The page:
A prominent sociologist argues that the social impact of religious faith in the United States is not only positive, but dramatically so.

In “America’s Blessings: How Religion Benefits Everyone, Including Atheists,” the respected and prolific sociologist Rodney Stark draws a number of striking conclusions after surveying the relevant data. I summarize a few of them here, but I cannot do justice to professor Stark’s extraordinarily interesting book, nor to the details of his arguments, which I highly recommend.

Regardless of their age, he says, religious people are much less likely to commit crimes. Accordingly, the higher a city’s church membership rate, the lower its rates of burglary, larceny, robbery, assault, rape, sexually transmitted disease and homicide. In a cleverly designed test at Pepperdine University, a disappointing 45 percent of weekly church attenders turned out to be honest, but that was still more than three times the 13 percent rating of non-attenders.

Curiously, however, although nearly 250 studies conducted between 1944 and 2010 showed clear evidence that religion helps to reduce delinquency, deviation and crime, virtually no standard textbooks on criminology so much as mention “religion” in their indexes. But the fact remains, says Stark, that “All Americans are safer and their property more secure because this is such a religious nation. The average person in ‘irreligious’ Sweden is three-and-a-half times as likely as the average American to be criminally assaulted, and twice as likely to be the victim of theft.”

Religious people are the primary source of charitable funds not only for religious causes but for secular philanthropies that benefit all victims of distress and misfortune. They are far more likely to volunteer their time for programs that benefit society and to be active in civic matters.

Fashionable schools of psychology have long taught that religion either contributes to mental illness or is itself a dangerous species of psychopathology. But the evidence, says professor Stark, “shows overwhelmingly that religion protects against mental illness.” For example, persons with strong, conservative religious beliefs are less depressed than those with weak and loose religious beliefs. “They are happier, less neurotic, and far less likely to commit suicide.”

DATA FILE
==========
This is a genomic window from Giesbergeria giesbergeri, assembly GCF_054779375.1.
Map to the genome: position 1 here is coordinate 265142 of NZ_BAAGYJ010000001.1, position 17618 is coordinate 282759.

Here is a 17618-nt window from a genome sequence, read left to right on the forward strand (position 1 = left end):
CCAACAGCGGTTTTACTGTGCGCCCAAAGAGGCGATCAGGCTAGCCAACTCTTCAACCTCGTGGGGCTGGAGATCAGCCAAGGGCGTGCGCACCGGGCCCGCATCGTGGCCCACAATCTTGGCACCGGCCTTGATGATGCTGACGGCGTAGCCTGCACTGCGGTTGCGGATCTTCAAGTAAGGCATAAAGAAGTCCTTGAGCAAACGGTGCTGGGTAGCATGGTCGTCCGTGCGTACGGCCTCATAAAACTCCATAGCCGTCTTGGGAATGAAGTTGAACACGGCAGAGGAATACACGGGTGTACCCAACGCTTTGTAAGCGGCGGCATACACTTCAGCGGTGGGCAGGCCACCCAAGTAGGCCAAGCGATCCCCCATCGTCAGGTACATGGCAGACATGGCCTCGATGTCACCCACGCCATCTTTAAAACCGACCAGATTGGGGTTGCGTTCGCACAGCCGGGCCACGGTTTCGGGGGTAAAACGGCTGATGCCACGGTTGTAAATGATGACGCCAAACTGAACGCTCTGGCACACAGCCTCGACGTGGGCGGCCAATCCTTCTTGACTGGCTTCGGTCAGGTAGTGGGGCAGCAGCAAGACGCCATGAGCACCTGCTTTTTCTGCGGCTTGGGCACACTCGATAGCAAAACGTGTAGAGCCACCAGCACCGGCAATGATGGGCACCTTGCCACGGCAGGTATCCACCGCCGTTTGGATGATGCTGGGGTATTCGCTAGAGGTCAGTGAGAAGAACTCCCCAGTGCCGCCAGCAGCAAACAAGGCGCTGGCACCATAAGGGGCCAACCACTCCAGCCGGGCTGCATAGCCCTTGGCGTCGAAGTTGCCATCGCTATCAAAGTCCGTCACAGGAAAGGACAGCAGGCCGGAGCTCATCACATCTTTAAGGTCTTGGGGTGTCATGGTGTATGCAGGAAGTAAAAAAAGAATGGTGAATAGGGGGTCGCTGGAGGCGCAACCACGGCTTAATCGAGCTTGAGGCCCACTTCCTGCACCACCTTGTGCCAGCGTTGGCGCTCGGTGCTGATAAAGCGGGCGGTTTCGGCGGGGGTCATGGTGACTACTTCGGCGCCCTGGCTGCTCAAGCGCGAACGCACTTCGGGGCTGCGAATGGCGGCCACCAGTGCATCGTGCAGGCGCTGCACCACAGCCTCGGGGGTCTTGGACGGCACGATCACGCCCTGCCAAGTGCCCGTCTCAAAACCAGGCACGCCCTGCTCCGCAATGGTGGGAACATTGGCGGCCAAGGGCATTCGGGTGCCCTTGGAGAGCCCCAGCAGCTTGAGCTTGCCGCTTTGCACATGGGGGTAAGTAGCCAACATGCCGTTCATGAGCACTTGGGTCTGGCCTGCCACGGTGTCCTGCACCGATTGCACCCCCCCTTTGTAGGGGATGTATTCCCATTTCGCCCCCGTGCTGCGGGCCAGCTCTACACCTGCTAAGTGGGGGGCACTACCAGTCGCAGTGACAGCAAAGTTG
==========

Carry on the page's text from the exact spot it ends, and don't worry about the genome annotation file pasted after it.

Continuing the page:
Religious people are more likely to marry and to stay married than their irreligious counterparts, and, on the whole, they express greater satisfaction with their marriages and their spouses. They are far less likely to have extramarital affairs. In addition, “Religious husbands are substantially less likely to abuse their wives or children.” Mother-child relationships are stronger for frequent church attenders than for those who rarely if ever go to church, and for mothers and children who regard religion as very important, they’re stronger than for those church-attenders who don’t value religion so highly. Precisely the same thing holds for the level of satisfaction of teenagers with their families. Greater religiosity means higher satisfaction.

Strongly religious persons seem, all other things being equal, to enjoy reduced risks of heart disease, strokes and high blood pressure or hypertension than those who are less religious, and seem to recover better from coronary artery bypass surgery. The average life expectancy of religious Americans is more than seven years longer than that of the irreligious. Moreover, “a very substantial difference remains” even when the effects of “clean living” have been factored out.

Religious students tend to get better grades than do their non-religious counterparts, as well as to score higher on all standardized achievement tests. They are less likely to be expelled or suspended or to drop out of school, and are more likely to do their homework.

Religious Americans are also, on average, more successful in their careers than are the irreligious. They obtain better jobs and are less likely to find themselves unemployed or on welfare.

Committed religious believers are less likely to patronize astrologers or to believe in the occult and the paranormal than are nonbelievers. On the other hand, though they’re often caricatured as ignorant, churchgoers are more likely to read, to patronize the arts and to enjoy classical music than are non-churchgoers.

“Translated into comparisons with Western European nations,” writes professor Stark, addressing an American audience, “we enjoy far lower crime rates, much higher levels of charitable giving, better health, stronger marriages, and less suicide, to note only a few of our benefits from being an unusually religious nation.”

None of these facts proves religious claims true, of course. But they certainly undermine the old accusation that religion is unhealthy and antisocial.

Daniel Peterson teaches Arabic studies, edits BYU's Middle Eastern Texts Initiative, directs, chairs, blogs daily at and speaks only for himself.